Analysis & Comment

Opinion | Where Is the Smithsonian Museum for American Latinos?

Our stories still don’t have a permanent home in our nation’s capital.

By Ileana Ros-Lehtinen and Ken Salazar

Ms. Ros-Lehtinen and Mr. Salazar are advocates for the National Museum of the American Latino Act in the House of Representatives.

The National Mall in Washington is where we inaugurate presidents, march for change and learn about America’s history at monuments and the Smithsonian Institution museums. And yet, even as Latinos have helped shape this great nation, our stories don’t have a permanent home in our nation’s capital.

In 1994, a task force outlined the ways in which the Smithsonian “almost entirely excludes and ignores Latinos in nearly every aspect of its operations.” Its report, “Willful Neglect,” offered 10 recommendations for improvement, including that it should support the development of a museum on the National Mall dedicated to honoring and preserving over 500 years of American Latino history and culture.

It wasn’t until a decade later, in 2003, that community, business and congressional leaders began working with advocates like the Friends of the American Latino Museum to establish just such a Smithsonian museum. They intend for it to complement the others, such as the National Museum of African American History and Culture and the National Museum of the American Indian.

The African American Museum demonstrates just how powerful, and necessary, monuments to all aspects of our history are. In its first two years, over three million people visited. The museum illustrates how the Black experience is a quintessential American story. It also shows that a public-private partnership in funding a museum can be enormously successful — and it’s the same model outlined in recently passed federal legislation for a National American Latino Museum.

Latinos are an integral part of the country’s economy and prosperity. They work in industries considered essential like meatpacking, poultry, health and elder care services that are among the major reasons Latinos have been disproportionately impacted by the pandemic. They have served in our nation’s military, from the Revolutionary War to the present day. They are also innovators, entrepreneurs and political leaders who have championed civil rights and defined public policy.

Too often, these stories are absent from our history books, classrooms and museums. When we don’t have a full picture of our history, we lose sight of our nation’s identity. A museum dedicated to American Latino history and culture would recognize the generations of Latinos and Latinas who have contributed to this country, and broaden our understanding of what 21st-century America looks like.

The need for this museum cannot be overstated, particularly now. Latinos are the second-largest ethnic and racial group in the country, and yet our diversity and complexity remains misunderstood. This year’s presidential election highlighted the significant role that Latino voters play in our democracy and every other aspect of the nation’s collective well-being. As pundits try to wrap their minds around the Latino vote, we are reminded that it is through our stories and shared experiences that Americans better understand one another and, ideally, come together.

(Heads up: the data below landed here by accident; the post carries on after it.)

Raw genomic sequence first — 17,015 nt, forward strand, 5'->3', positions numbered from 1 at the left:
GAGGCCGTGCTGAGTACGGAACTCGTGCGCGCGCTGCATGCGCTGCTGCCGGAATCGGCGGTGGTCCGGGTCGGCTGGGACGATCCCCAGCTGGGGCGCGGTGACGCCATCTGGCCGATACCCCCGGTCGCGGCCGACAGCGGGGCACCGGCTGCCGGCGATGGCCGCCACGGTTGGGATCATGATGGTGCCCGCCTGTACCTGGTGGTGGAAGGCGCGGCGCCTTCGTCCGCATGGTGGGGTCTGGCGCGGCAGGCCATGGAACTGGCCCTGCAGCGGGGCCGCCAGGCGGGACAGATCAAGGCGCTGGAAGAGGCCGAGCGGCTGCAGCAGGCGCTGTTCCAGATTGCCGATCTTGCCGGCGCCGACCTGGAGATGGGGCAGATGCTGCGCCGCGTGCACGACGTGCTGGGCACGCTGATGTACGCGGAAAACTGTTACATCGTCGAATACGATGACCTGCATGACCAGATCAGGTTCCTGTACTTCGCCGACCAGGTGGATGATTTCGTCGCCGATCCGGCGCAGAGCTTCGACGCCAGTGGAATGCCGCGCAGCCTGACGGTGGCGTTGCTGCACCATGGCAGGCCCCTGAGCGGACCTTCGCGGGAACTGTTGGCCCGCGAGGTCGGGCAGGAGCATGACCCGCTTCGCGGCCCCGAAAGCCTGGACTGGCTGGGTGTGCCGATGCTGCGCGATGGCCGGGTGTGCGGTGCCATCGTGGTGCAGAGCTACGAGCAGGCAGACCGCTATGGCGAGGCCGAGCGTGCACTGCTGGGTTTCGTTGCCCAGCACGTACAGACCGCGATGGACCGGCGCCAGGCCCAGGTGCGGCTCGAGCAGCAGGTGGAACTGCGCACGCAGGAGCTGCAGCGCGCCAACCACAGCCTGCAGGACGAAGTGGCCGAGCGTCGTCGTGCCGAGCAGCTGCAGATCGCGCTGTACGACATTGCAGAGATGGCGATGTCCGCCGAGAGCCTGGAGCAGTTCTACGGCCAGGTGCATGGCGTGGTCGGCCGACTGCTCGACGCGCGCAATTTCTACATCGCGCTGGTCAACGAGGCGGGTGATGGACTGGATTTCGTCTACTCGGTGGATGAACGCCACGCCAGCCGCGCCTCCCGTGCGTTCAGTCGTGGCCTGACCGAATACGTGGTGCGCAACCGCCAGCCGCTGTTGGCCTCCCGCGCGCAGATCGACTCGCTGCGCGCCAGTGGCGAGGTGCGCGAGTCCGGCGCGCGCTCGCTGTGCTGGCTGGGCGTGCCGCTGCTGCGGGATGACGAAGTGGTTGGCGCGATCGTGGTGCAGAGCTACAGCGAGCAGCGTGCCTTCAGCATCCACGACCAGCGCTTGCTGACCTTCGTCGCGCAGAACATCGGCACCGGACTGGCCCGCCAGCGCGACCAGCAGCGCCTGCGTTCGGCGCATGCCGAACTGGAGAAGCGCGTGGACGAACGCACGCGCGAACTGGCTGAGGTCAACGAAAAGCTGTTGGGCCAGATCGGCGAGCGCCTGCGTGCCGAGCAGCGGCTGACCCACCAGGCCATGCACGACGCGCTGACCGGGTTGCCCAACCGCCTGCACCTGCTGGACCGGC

In 2005, we wrote and co-sponsored the National Museum of the American Latino Act, in the House of Representatives and the Senate, with then-Representative Xavier Becerra, now the attorney general of California, and former Senator Mel Martinez. The act would establish the first-ever national museum of American Latino history.

On July 27, the House of Representatives passed the bill by a unanimous voice vote, with a supermajority of 295 bipartisan co-sponsors. We now stand at a critical moment in our journey.

In the closing weeks of this Congress, the Senate has teed up a golden opportunity to demonstrate their commitment to valuing and accurately representing American history by moving the National American Latino Museum Act out of their chamber and to the president’s desk, with a committee hearing scheduled on Tuesday.

We now have a chance to bring the nation together by shedding light on our shared American story. It’s far past time to do the right thing, and make an American Latino Museum a reality.

Ileana Ros-Lehtinen (@RosLehtinen), the first Latina elected to Congress, is a former representative for Florida’s 27th Congressional District and a member of the Friends of the American Latino Museum’s board of directors.

Secretary Ken Salazar (@KenSalazar), a former secretary of the interior in the Obama Administration, is a former Colorado senator. He oversaw the National Museum of the American Latino Commission from 2008 to 2011.

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